so as to take on something of the scientific form.
There has never been a lack of interest in the subject, and its claims and rank were neatly formulated by the poet, in his celebrated line—
long before the proper method of the study was discovered. Anthropological science—that is, the systematic and comprehensive study of the human race by scientific methods—belongs to the last half-century. A great amount of valuable knowledge has been accumulated upon the subject during that time, and digested in many voluminous treatises. But there was wanting a textbook that should sum up the leading facts and fundamental principles of the science in an authoritative and trustworthy manner, and in a form convenient and suitable for general use. Such a work is the one before us.
It need hardly be said that this is no field for the ordinary compiler. He may do useful service in the old sciences, where the subject-matter has been many times elaborated, and the method of exposition long settled; but only a master who knows his subject at first hand, broadly and thoroughly, can be trusted to present so vast a subject, and so rich in new and varied materials, in the due proportions of its parts, and in a compact, well-organized, and authentic form. Mr. Tylor, of all living men, was best prepared to accomplish this task. His elaborate works on "The Early History of Mankind" and on "Primitive Culture" have given him an eminent place as a pioneer and constructive student in the domain of anthropology. He has accordingly been long solicited to prepare a textbook upon this subject, for the use of students in high-schools and colleges, as it has been well understood that this science must soon take a leading and permanent place in the curriculum of a liberal education. The pressure of original studies prevented him from undertaking the work, and has much delayed it, but he has not allowed himself to be unduly hurried, well knowing the difficulty of giving his exposition a satisfactory form within the convenient limits of a handy-volume. But he has fulfilled the utmost expectations, and made his "Anthropology" the one unrivaled book upon that science for general educational purposes.
Of course, the scientific study of "Man and Civilization" can now be pursued only in the light of the doctrine of evolution. It is this law, indeed, that brings the facts of this subject into order, and gives organic method to the science. Anthropology is by no means a mere description of the different races and varieties of men; it deals also with the deeper problems of their transformation from lower to higher conditions, and with the development of all those elements which give rise to the civilized state. This is the underlying conception of the science, and how fundamental it is in the plan of Mr. Tylor's work may be best illustrated by briefly referring to the contents of his successive chapters.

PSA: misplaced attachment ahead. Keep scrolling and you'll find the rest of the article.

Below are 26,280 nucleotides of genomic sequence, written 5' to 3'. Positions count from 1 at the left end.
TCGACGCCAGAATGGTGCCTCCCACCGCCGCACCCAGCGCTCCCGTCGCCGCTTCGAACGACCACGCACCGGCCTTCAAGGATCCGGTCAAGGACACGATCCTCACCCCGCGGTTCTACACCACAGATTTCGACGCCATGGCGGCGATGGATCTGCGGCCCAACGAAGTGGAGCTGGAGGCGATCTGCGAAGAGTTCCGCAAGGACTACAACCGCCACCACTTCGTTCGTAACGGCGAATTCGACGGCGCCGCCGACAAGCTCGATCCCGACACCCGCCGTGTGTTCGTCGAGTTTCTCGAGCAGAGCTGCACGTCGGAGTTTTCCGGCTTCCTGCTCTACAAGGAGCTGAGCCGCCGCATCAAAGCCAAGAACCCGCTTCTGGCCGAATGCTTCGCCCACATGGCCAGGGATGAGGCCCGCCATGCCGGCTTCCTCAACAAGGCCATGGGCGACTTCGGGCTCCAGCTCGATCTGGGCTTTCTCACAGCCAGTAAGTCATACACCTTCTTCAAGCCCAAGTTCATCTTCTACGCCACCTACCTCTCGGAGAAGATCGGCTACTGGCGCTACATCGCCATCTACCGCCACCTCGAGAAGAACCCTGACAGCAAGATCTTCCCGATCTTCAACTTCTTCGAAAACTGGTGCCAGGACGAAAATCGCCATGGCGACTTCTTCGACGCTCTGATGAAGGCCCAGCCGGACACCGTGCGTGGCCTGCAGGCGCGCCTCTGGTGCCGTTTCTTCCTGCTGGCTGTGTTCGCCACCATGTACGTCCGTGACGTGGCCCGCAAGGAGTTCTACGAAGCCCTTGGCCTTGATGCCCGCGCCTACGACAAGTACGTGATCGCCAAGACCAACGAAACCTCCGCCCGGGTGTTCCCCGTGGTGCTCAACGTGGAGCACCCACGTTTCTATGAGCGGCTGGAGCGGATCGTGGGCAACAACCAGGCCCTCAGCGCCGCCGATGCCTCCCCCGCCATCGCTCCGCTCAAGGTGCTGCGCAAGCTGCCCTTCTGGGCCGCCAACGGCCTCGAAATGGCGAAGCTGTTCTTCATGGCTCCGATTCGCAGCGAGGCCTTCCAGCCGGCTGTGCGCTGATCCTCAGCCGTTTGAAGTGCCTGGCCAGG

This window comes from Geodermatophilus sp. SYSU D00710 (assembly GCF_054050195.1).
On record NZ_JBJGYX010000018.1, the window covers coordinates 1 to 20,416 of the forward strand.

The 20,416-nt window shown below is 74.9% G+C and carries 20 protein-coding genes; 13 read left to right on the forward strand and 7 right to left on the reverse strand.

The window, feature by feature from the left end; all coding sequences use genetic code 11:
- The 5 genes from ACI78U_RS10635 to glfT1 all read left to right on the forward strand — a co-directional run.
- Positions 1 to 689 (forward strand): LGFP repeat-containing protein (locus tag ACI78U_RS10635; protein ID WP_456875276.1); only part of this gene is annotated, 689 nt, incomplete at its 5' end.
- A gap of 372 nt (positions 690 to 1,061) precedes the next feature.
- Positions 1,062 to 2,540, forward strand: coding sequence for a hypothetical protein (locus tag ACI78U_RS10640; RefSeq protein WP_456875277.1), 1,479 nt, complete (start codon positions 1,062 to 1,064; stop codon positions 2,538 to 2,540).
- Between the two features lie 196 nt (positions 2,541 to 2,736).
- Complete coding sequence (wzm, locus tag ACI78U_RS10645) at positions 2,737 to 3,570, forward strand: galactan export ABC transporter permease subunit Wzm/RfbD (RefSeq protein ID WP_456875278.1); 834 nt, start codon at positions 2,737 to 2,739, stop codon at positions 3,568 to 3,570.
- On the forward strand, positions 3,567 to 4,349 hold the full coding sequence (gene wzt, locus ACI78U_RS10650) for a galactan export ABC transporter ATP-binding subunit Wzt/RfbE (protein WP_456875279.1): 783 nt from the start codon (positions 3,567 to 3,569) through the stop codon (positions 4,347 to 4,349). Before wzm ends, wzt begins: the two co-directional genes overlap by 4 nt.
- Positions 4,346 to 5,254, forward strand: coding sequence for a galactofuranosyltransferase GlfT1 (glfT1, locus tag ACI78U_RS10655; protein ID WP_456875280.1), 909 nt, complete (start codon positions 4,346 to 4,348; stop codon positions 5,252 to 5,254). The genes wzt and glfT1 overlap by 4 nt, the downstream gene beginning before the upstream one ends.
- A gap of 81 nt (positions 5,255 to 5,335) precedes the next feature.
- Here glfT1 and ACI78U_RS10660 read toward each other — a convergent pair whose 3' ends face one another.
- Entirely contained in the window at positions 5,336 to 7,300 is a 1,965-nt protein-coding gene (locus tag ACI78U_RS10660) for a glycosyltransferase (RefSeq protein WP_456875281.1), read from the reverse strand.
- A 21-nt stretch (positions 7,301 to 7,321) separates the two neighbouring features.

In his first chapter, on "Man, Ancient and Modern," he opens up the new point of view from which man is to be studied. He then proceeds to define and fix the place of man in nature as related to other animals, considering the succession and descent of species, and the comparison of structure and brain endowments with inferior creatures. Chapter III is devoted to "The Races of Mankind," and is descriptive of their characteristics. The text is here illustrated by profuse and finely executed illustrations, of which we gave samples in the July "Monthly." The constitution, temperaments, types, permanence, mixture, and variation of races are here discussed, and the races of mankind are classified on the basis of these traits. The summary of the subject is admirable.
Chapters IV and V are devoted to "Language," which is of course considered as a problem of evolution. From the utterances of animals and the natural language of signs and gestures, and from emotional and imitative sounds, he proceeds to the origin of articulate language. The growth of meanings in articulate speech, abstract words, grammatical construction, and analytic and synthetic language, are then traced, with other important steps and elements of lingual development. Chapter VI, on "Language and Race," gives an account of the derivations and relationships of the languages used by different races; and Chap-